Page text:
BY EBS STAFF
As an unincorporated community without a mayor or city planner, Big Sky residents turn to elected officials at the county level to exercise a measure of control over the allocation of their property taxes and to direct land use policy.
Among other things, Gallatin County’s three-person commission oversees planning and zoning, infrastructure development and maintenance, and the county budget. Commissioners are elected for six-year terms and appoint 200-plus county residents to more than 34 boards and commissions.
On Oct. 5, the two candidates shared their position on issues pertaining to Big Sky at a candidate forum held at the Gallatin County Community Center in Gateway. Moderated by Bozeman’s League of Women Voters, here are some of the remarks from two-term incumbent Republican Joe Skinner and Democratic challenger Brian Leland.
What are your recommendations for increasing affordable housing in Big Sky?
Skinner: “I don’t think the government is responsible for fixing the problem of affordable housing. Big Sky’s affordable housing problem was created by Big Sky, and the community knows that up there and they’re working to solve it. [There are some things we can do like changing zoning and] reducing regulations and fees so developers can produce buildings that are affordable.
“But I’m opposed to using the county general fund in some way to fund affordable housing.”
Leland: “We have totally disconnected the price of land and housing—in Gallatin County, Bozeman, [and the] Big Sky area—from your ability to make money here. Unfortunately, when you start doing breaks and subsidies and all sorts of things trying to create affordable housing, you essentially give an advantage to someone who lives in affordable subsidized housing over someone who has to live at the mercy of the market.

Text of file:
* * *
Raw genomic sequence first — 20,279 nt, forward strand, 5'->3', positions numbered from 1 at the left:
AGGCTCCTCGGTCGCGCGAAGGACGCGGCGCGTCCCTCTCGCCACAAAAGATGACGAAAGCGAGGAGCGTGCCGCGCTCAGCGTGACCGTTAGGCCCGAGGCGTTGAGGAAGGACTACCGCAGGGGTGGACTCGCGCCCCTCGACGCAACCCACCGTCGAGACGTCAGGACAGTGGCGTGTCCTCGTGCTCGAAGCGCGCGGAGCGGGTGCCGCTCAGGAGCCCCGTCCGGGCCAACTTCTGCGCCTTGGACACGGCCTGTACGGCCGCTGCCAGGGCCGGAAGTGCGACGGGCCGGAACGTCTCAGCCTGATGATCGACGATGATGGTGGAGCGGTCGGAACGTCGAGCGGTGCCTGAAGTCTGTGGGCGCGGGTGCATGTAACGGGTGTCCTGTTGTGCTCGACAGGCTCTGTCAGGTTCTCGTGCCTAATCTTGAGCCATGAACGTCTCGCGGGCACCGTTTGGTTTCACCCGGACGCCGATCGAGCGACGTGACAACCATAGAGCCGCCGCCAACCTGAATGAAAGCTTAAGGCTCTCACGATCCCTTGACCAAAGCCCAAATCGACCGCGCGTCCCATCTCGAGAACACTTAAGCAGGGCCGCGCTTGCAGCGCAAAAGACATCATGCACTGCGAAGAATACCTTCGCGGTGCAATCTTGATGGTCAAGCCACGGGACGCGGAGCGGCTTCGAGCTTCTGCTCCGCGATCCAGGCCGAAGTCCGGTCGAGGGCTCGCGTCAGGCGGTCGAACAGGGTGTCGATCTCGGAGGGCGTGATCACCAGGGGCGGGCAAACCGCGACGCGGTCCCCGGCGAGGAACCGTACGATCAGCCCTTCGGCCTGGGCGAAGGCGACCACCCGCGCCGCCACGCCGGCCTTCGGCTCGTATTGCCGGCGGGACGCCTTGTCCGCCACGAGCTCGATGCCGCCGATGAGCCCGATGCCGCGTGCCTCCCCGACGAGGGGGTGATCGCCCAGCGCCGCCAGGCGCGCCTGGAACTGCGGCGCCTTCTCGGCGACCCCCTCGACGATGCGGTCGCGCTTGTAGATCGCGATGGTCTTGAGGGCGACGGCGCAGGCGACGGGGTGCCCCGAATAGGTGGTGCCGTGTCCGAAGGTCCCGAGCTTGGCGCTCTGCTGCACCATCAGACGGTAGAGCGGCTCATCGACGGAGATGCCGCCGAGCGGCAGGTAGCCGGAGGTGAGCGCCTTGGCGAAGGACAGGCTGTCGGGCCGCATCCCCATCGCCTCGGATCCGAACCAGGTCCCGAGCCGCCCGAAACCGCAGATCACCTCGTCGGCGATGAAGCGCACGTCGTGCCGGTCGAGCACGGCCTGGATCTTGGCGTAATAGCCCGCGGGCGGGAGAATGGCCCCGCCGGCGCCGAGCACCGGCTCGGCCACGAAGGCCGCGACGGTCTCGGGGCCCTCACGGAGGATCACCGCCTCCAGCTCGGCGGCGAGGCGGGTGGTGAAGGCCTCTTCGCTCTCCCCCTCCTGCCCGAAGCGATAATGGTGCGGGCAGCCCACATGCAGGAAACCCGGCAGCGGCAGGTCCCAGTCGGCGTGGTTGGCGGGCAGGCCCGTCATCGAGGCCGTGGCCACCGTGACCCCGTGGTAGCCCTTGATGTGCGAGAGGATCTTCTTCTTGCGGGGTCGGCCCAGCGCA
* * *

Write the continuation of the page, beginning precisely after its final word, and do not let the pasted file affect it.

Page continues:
“I don’t know what the silver bullet is for affordable housing, but I can tell you right now I will not throw [Gallatin] Gateway under the bus to provide a man camp arrangement right outside the city … I would not do the same thing up in Big Sky either.”
Where do you stand on the proposed Law and Justice Center?
Skinner: As a commissioner, I’m not supposed to advocate for it, but as a candidate I would definitely advocate for it. I think it’s a great project, I think it will save [the county] millions of dollars by working with the city [to do it now].”
Leland: “There’s no doubt whatsoever that we need a new Law and Justice center, that’s a given. I’m just really disappointed, quite frankly, in a lack of strategic planning in the construction of the jail back in 2008 when the county had a great opportunity to move to a different site that was going to be a lot more beneficial to the county as a whole … It’s up to voters to decide.”
Do you support funding the Skyline bus system?
Skinner: “Why do people ride the bus to Big Sky? Because they’re working for those big corporations, building their things, working for their ski runs. So I do think they have a responsibility to pay for their fair share … The people that are riding the bus up there, three quarters of them probably, like [Leland] said, are working up there. A quarter of them are skiers, so we’re subsidizing skiers to take the bus and ride to Big Sky to ski and I don’t think that’s right.”
Leland: I don’t see a reason why in the world Gallatin County shouldn’t also toss into the pot … It benefits everyone in Gallatin County for people to have public transportation … Anything we can do to get traffic off [Highway 191] is going to benefit Gallatin County.”